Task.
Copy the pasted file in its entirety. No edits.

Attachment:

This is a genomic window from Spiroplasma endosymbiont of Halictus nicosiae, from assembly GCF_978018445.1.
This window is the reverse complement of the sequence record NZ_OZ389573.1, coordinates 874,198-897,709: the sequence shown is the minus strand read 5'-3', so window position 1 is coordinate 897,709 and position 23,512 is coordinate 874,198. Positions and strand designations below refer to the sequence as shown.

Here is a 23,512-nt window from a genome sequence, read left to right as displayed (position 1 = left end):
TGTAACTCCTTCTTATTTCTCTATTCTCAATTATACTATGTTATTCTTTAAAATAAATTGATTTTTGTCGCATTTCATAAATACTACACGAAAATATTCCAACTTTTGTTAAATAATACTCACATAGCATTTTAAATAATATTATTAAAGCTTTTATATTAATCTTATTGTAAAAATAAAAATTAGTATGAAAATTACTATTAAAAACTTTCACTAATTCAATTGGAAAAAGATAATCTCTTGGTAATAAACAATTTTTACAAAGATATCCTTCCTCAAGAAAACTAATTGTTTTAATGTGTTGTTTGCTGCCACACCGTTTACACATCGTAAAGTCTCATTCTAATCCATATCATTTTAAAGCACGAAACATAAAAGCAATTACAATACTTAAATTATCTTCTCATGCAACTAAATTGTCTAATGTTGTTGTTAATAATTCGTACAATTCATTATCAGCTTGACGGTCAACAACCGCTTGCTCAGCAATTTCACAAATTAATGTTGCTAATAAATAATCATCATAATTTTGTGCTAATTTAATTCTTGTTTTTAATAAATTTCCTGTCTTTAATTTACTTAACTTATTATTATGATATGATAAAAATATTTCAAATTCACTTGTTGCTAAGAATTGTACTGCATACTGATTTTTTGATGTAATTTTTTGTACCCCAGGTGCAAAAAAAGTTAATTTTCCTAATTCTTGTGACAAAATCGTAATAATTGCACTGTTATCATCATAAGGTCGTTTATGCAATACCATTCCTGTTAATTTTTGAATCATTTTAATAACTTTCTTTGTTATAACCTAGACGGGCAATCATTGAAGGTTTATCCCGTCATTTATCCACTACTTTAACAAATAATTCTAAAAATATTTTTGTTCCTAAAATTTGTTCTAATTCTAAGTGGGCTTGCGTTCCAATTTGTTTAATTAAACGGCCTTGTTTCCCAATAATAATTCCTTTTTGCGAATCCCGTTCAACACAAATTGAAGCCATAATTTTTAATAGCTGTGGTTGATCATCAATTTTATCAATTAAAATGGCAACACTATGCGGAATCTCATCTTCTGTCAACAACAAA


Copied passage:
This is a genomic window from Spiroplasma endosymbiont of Halictus nicosiae, from assembly GCF_978018445.1.
This window is the reverse complement of the sequence record NZ_OZ389573.1, coordinates 874,198-897,709: the sequence shown is the minus strand read 5'-3', so window position 1 is coordinate 897,709 and position 23,512 is coordinate 874,198. Positions and strand designations below refer to the sequence as shown.

Here is a 23,512-nt window from a genome sequence, read left to right as displayed (position 1 = left end):
TGTAACTCCTTCTTATTTCTCTATTCTCAATTATACTATGTTATTCTTTAAAATAAATTGATTTTTGTCGCATTTCATAAATACTACACGAAAATATTCCAACTTTTGTTAAATAATACTCACATAGCATTTTAAATAATATTATTAAAGCTTTTATATTAATCTTATTGTAAAAATAAAAATTAGTATGAAAATTACTATTAAAAACTTTCACTAATTCAATTGGAAAAAGATAATCTCTTGGTAATAAACAATTTTTACAAAGATATCCTTCCTCAAGAAAACTAATTGTTTTAATGTGTTGTTTGCTGCCACACCGTTTACACATCGTAAAGTCTCATTCTAATCCATATCATTTTAAAGCACGAAACATAAAAGCAATTACAATACTTAAATTATCTTCTCATGCAACTAAATTGTCTAATGTTGTTGTTAATAATTCGTACAATTCATTATCAGCTTGACGGTCAACAACCGCTTGCTCAGCAATTTCACAAATTAATGTTGCTAATAAATAATCATCATAATTTTGTGCTAATTTAATTCTTGTTTTTAATAAATTTCCTGTCTTTAATTTACTTAACTTATTATTATGATATGATAAAAATATTTCAAATTCACTTGTTGCTAAGAATTGTACTGCATACTGATTTTTTGATGTAATTTTTTGTACCCCAGGTGCAAAAAAAGTTAATTTTCCTAATTCTTGTGACAAAATCGTAATAATTGCACTGTTATCATCATAAGGTCGTTTATGCAATACCATTCCTGTTAATTTTTGAATCATTTTAATAACTTTCTTTGTTATAACCTAGACGGGCAATCATTGAAGGTTTATCCCGTCATTTATCCACTACTTTAACAAATAATTCTAAAAATATTTTTGTTCCTAAAATTTGTTCTAATTCTAAGTGGGCTTGCGTTCCAATTTGTTTAATTAAACGGCCTTGTTTCCCAATAATAATTCCTTTTTGCGAATCCCGTTCAACACAAATTGAAGCCATAATTTTTAATAGCTGTGGTTGATCATCAATTTTATCAATTAAAATGGCAACACTATGCGGAATCTCATCTTCTGTCAACAACAAA